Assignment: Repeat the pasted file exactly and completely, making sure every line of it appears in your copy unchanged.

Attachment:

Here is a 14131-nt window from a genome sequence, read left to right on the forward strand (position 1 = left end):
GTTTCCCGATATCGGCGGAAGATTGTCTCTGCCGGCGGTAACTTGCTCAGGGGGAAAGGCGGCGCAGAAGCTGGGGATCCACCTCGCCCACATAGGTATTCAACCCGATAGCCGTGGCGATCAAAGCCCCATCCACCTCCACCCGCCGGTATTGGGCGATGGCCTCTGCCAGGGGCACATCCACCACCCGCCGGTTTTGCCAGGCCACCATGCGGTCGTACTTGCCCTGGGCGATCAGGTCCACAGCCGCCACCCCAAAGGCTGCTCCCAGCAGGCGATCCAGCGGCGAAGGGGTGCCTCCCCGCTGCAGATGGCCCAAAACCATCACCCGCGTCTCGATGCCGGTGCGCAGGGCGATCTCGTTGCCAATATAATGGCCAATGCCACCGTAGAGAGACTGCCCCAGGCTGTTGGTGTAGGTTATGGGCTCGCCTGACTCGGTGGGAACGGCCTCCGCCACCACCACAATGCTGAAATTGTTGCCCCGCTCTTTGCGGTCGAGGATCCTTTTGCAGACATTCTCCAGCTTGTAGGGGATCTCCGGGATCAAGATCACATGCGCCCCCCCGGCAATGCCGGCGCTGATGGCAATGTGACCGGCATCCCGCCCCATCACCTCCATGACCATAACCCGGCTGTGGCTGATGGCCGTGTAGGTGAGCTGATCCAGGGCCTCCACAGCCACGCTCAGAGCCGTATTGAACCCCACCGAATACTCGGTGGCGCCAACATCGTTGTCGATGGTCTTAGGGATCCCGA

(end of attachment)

Here is a 14131-nt window from a genome sequence, read left to right on the forward strand (position 1 = left end):
GTTTCCCGATATCGGCGGAAGATTGTCTCTGCCGGCGGTAACTTGCTCAGGGGGAAAGGCGGCGCAGAAGCTGGGGATCCACCTCGCCCACATAGGTATTCAACCCGATAGCCGTGGCGATCAAAGCCCCATCCACCTCCACCCGCCGGTATTGGGCGATGGCCTCTGCCAGGGGCACATCCACCACCCGCCGGTTTTGCCAGGCCACCATGCGGTCGTACTTGCCCTGGGCGATCAGGTCCACAGCCGCCACCCCAAAGGCTGCTCCCAGCAGGCGATCCAGCGGCGAAGGGGTGCCTCCCCGCTGCAGATGGCCCAAAACCATCACCCGCGTCTCGATGCCGGTGCGCAGGGCGATCTCGTTGCCAATATAATGGCCAATGCCACCGTAGAGAGACTGCCCCAGGCTGTTGGTGTAGGTTATGGGCTCGCCTGACTCGGTGGGAACGGCCTCCGCCACCACCACAATGCTGAAATTGTTGCCCCGCTCTTTGCGGTCGAGGATCCTTTTGCAGACATTCTCCAGCTTGTAGGGGATCTCCGGGATCAAGATCACATGCGCCCCCCCGGCAATGCCGGCGCTGATGGCAATGTGACCGGCATCCCGCCCCATCACCTCCATGACCATAACCCGGCTGTGGCTGATGGCCGTGTAGGTGAGCTGATCCAGGGCCTCCACAGCCACGCTCAGAGCCGTATTGAACCCCACCGAATACTCGGTGGCGCCAACATCGTTGTCGATGGTCTTAGGGATCCCGA